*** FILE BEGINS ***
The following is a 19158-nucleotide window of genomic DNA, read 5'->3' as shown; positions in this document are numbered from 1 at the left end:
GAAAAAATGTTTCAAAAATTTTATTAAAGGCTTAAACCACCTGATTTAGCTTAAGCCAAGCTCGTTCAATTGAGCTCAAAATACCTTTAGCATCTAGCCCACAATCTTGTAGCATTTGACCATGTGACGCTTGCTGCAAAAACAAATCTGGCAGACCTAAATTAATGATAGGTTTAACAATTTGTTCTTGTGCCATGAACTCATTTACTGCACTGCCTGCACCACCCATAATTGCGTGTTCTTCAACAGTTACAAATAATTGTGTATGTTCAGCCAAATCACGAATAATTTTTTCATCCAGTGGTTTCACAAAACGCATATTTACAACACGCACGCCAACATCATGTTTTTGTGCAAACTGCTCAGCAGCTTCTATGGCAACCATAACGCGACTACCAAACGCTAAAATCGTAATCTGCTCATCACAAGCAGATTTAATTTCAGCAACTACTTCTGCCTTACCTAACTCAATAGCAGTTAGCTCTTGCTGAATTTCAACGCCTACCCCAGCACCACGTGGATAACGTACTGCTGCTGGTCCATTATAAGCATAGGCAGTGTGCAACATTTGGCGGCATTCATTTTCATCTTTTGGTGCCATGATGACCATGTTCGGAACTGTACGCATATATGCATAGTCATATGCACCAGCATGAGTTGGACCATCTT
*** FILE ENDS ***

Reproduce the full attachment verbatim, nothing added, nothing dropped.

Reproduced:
The following is a 19158-nucleotide window of genomic DNA, read 5'->3' as shown; positions in this document are numbered from 1 at the left end:
GAAAAAATGTTTCAAAAATTTTATTAAAGGCTTAAACCACCTGATTTAGCTTAAGCCAAGCTCGTTCAATTGAGCTCAAAATACCTTTAGCATCTAGCCCACAATCTTGTAGCATTTGACCATGTGACGCTTGCTGCAAAAACAAATCTGGCAGACCTAAATTAATGATAGGTTTAACAATTTGTTCTTGTGCCATGAACTCATTTACTGCACTGCCTGCACCACCCATAATTGCGTGTTCTTCAACAGTTACAAATAATTGTGTATGTTCAGCCAAATCACGAATAATTTTTTCATCCAGTGGTTTCACAAAACGCATATTTACAACACGCACGCCAACATCATGTTTTTGTGCAAACTGCTCAGCAGCTTCTATGGCAACCATAACGCGACTACCAAACGCTAAAATCGTAATCTGCTCATCACAAGCAGATTTAATTTCAGCAACTACTTCTGCCTTACCTAACTCAATAGCAGTTAGCTCTTGCTGAATTTCAACGCCTACCCCAGCACCACGTGGATAACGTACTGCTGCTGGTCCATTATAAGCATAGGCAGTGTGCAACATTTGGCGGCATTCATTTTCATCTTTTGGTGCCATGATGACCATGTTCGGAACTGTACGCATATATGCATAGTCATATGCACCAGCATGAGTTGGACCATCTT